If you have an addicted loved one and want change, yelling, nagging, threatening, and pleading will do nothing except slow down the process. Stop trying those tactics.
I've been treating people with addictions for 20 years and learned a lot over those 20 years. A lot about how to get someone out of denial, how people are thinking and feeling, how to remove roadblocks and help people decide to turn their life around. I'm here to help teach you everything I've learned...
I know it's hard not to yell, threaten, nag, and plead. It's an emotional reaction, and I feel this—the same way. Even after doing this for so long, I still want to do that. I have to fight it, and now and then, it still sneaks through.
Not only is it not practical to yell, nag, or threaten, but it will also not help you get your loved one to straighten up. Your loved one will run and get as far away as possible. Not only physically but also emotionally get far away.
Addiction counselors use a specialized motivational type technique. It's not that hard to learn. Anybody can do it, but you must learn to listen for the right things. People that have addiction problems feel two ways about the issue. They naturally have a part that doesn't want to change, and they have another part that does want to change.
We call that ambivalent feeling on both sides, and it is entirely normal. It's just that when you hear your loved one make statements about wanting to stay the same, which is what we call sustained talk, meaning sustain the same way that I am already. I don't want to change. It freaks you out, and you panic, which might trigger you into yelling, nagging, threatening, pleading, and all that stuff.
Remember having a part of you that doesn't want to change is normal and natural. You want to focus on listening for that part that wants to change because there's almost always a part of someone who wants to change; listen for these statements.
We call that change talk. You have to learn how to recognize change talk when you hear it. Now, there's a good acronym to help you remember what change talk sounds like. It's called, D-A-R-N, and most recently, they've added a few little things at the end, and now they call it D-A-R-N C-A-T.
The D stands for desire.
"I wish I could just put all this behind me, or I'd like to be able to cut back on my drinking, or I wish I could stop smoking." All of those are statements about desire.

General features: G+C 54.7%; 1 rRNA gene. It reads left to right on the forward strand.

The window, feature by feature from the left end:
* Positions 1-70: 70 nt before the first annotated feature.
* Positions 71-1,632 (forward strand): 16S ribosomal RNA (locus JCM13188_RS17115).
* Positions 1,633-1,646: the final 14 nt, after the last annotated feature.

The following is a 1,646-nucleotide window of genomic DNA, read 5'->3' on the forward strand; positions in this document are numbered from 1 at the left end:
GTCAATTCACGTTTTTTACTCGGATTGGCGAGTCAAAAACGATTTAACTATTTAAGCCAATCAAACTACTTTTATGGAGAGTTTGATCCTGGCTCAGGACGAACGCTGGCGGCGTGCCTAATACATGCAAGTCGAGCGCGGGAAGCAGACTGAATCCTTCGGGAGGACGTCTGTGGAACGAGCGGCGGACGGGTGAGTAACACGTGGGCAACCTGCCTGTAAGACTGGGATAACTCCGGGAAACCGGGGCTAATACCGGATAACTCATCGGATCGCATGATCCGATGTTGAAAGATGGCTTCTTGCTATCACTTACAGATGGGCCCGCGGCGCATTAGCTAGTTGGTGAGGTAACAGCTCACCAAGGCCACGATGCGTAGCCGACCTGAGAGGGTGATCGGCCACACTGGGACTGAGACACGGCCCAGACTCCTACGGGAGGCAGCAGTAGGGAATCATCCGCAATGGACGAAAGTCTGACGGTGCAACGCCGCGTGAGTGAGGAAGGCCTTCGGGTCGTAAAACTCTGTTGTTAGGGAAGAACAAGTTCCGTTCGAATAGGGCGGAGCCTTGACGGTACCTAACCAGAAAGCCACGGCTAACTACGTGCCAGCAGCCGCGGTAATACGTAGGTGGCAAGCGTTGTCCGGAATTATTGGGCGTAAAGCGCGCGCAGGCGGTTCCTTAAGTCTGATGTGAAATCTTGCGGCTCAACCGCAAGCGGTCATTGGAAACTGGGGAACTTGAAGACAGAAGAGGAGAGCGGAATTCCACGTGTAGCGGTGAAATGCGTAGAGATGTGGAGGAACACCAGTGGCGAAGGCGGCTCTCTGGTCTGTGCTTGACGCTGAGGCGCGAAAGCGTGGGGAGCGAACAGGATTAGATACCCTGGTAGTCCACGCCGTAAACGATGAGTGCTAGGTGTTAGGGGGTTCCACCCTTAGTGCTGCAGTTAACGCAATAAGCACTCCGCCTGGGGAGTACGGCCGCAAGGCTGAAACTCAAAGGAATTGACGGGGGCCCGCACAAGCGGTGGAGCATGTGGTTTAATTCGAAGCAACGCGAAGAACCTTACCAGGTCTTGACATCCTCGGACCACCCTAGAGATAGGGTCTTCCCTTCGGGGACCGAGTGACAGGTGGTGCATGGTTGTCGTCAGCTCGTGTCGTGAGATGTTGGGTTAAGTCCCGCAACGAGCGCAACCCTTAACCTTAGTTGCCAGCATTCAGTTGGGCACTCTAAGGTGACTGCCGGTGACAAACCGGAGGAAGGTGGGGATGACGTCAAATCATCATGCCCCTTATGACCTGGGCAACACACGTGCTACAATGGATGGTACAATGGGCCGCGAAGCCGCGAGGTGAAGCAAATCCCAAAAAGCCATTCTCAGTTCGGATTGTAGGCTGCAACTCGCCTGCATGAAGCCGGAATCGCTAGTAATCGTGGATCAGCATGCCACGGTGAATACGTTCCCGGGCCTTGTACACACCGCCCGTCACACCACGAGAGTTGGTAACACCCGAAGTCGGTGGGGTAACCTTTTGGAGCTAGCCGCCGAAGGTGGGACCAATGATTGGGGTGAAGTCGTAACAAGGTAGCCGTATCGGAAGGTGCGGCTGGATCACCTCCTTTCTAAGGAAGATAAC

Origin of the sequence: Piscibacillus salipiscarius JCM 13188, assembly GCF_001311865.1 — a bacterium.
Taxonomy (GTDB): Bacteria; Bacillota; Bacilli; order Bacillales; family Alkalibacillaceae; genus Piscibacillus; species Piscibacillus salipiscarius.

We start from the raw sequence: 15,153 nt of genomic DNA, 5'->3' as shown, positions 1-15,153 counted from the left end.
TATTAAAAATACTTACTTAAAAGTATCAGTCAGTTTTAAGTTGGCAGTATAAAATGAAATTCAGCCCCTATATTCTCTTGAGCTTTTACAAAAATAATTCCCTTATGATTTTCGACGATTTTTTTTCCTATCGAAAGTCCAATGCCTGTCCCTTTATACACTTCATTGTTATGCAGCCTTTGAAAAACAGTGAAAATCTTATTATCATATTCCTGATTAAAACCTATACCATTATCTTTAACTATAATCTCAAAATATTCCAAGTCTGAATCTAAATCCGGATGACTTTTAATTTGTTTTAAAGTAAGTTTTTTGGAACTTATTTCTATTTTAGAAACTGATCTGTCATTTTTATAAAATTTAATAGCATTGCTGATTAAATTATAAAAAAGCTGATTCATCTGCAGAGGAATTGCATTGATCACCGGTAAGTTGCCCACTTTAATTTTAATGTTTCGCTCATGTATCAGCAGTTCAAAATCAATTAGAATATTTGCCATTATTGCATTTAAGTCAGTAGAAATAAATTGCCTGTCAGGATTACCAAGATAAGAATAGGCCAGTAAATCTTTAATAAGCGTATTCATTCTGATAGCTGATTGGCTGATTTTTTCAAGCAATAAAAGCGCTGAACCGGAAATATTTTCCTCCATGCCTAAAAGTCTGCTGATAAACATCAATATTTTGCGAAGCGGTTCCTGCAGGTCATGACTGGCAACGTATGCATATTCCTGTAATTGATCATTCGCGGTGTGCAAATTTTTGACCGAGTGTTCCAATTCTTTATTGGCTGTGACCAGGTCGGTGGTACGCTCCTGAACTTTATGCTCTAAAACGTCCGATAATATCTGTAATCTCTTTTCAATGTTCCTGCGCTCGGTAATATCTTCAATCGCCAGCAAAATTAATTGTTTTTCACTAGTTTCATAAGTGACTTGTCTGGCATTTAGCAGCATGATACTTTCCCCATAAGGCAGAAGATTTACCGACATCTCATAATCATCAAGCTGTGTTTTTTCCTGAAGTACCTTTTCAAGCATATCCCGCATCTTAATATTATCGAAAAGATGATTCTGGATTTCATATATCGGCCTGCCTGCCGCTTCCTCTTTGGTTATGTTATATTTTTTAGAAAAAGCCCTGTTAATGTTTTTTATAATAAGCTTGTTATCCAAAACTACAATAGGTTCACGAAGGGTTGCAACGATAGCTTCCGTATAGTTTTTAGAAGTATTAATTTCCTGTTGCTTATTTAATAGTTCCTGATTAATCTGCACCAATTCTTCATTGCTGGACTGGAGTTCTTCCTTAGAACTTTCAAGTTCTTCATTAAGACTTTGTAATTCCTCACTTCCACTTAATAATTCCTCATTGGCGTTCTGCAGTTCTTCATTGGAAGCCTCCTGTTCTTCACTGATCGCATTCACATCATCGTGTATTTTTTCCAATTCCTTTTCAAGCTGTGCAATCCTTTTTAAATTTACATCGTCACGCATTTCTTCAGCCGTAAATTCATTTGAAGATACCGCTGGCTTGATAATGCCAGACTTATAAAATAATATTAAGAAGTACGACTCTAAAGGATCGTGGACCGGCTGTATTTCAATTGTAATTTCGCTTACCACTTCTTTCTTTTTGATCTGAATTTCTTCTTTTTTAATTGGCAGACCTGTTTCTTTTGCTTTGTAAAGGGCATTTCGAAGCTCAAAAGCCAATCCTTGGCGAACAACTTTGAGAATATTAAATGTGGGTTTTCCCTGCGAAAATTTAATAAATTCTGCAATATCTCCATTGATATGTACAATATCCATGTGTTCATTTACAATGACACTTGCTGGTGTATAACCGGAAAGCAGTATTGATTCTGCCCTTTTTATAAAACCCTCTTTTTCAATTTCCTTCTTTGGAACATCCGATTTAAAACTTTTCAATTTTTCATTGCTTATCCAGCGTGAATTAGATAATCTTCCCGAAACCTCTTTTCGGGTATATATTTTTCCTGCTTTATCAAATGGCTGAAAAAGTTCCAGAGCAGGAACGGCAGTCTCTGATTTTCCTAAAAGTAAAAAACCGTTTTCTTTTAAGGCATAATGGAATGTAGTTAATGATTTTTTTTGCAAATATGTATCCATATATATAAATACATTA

The A stands for ability.
Now, the other thing you want to listen for is ability because when you get it—the desire to change matches up with the ability to change.
Now we're getting somewhere, ability, statements, sound, something like, "I could, I can, or I might be able to." These statements suggest that the person is considering whether they can make these changes and what changes. Should they make? Do they have the ability to do that? It's all about do they have the ability to make the changes.
For example, "I could call up my cousin; he got sober two years ago. He has some good advice for me.", "I can stop smoking on my own, or I can stop buying alcohol at the grocery store, and then it won't be in the house." Those are all statements about ability.
The R stands for reasons.
So we've got the desire to change. The ability to change, and we throw on some reasons now we're cooking with gas reasons why they want to change. And those statements sound something like, "I would feel better if, or I really should. Things might improve if..." Most of the time, reasons are internal reasons you might want to change.
You might physically feel better; relationships might be better. You might be more productive at work. You might feel less crappy. All of those things would be reason statements.
The N stands for needs.
Now needs are very similar to reason, which means I need to change, but needs tend to be external reasons.
Some people say external reasons aren't good; change is only internal, but that's not true. Both are very important. Most desire to change. It starts from external reasons and then eventually moves to internal reasons. So don't let the outer part bother you. Need statements often sound like "I ought to, I have to, or I really should."
So the main things you're listening for are desire, ability, reasons, and need. The more statements that you hear, the more the person is motivated to make a change. Those are the seeds that you want to grow. Helping someone find recovery is like nurturing little seeds. You want to find what's already there, pour water, and maybe even some miracle grow.
Now I will tell you what the C.A.T. stands for, but before I do that, I'm giving you a lot of information here, and it probably takes a lot of work to remember. So to help you remember, I've written it all for you HERE. You can watch me have one of these types of sessions.
Now, the C-A-T all have to do with willingness statements. This is more about the action starting to happen. So D-A-R-N is just what happens right before.
Before the action happens, the C-A-T is when we get in some movement here.
The C stands for commitment.
The A stands for action.
The T stands for taking steps commitment.
"I'm going to, I promise, or I intend to; I will start on Monday or tomorrow, or I'm ready to."
The T-- take steps; "I've already done it. I went to a meeting, called that counselor, or met with my cousin. He's going to take me to a meeting." That's when someone tells you they've taken steps in the right direction. Now change doesn't happen all at once.
It happens in stages, and there are certain stages where this change talk will start to happen.
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